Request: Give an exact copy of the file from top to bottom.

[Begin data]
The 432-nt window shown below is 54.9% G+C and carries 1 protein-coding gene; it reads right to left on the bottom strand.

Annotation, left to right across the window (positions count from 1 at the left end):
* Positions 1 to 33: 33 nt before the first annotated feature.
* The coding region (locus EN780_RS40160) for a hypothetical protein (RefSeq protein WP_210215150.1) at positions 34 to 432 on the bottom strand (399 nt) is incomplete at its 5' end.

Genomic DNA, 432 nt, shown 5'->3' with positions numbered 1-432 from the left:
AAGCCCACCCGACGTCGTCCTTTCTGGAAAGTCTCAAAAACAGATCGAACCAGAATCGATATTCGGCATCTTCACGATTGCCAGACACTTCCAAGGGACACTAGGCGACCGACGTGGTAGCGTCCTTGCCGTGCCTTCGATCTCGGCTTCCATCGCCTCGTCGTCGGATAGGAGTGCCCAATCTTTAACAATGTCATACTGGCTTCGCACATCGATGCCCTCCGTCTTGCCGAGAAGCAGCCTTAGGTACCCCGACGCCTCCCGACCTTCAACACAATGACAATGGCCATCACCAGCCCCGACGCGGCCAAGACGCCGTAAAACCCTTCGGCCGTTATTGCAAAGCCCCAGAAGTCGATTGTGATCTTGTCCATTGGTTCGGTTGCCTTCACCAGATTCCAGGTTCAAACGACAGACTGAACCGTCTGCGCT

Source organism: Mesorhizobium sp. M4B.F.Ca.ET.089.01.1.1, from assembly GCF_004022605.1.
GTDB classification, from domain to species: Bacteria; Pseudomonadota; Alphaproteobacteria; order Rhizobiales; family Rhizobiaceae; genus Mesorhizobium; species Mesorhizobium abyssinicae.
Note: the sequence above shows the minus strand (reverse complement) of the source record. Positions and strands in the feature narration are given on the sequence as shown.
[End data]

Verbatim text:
The 432-nt window shown below is 54.9% G+C and carries 1 protein-coding gene; it reads right to left on the bottom strand.

Annotation, left to right across the window (positions count from 1 at the left end):
* Positions 1 to 33: 33 nt before the first annotated feature.
* The coding region (locus EN780_RS40160) for a hypothetical protein (RefSeq protein WP_210215150.1) at positions 34 to 432 on the bottom strand (399 nt) is incomplete at its 5' end.

Genomic DNA, 432 nt, shown 5'->3' with positions numbered 1-432 from the left:
AAGCCCACCCGACGTCGTCCTTTCTGGAAAGTCTCAAAAACAGATCGAACCAGAATCGATATTCGGCATCTTCACGATTGCCAGACACTTCCAAGGGACACTAGGCGACCGACGTGGTAGCGTCCTTGCCGTGCCTTCGATCTCGGCTTCCATCGCCTCGTCGTCGGATAGGAGTGCCCAATCTTTAACAATGTCATACTGGCTTCGCACATCGATGCCCTCCGTCTTGCCGAGAAGCAGCCTTAGGTACCCCGACGCCTCCCGACCTTCAACACAATGACAATGGCCATCACCAGCCCCGACGCGGCCAAGACGCCGTAAAACCCTTCGGCCGTTATTGCAAAGCCCCAGAAGTCGATTGTGATCTTGTCCATTGGTTCGGTTGCCTTCACCAGATTCCAGGTTCAAACGACAGACTGAACCGTCTGCGCT

Source organism: Mesorhizobium sp. M4B.F.Ca.ET.089.01.1.1, from assembly GCF_004022605.1.
GTDB classification, from domain to species: Bacteria; Pseudomonadota; Alphaproteobacteria; order Rhizobiales; family Rhizobiaceae; genus Mesorhizobium; species Mesorhizobium abyssinicae.
Note: the sequence above shows the minus strand (reverse complement) of the source record. Positions and strands in the feature narration are given on the sequence as shown.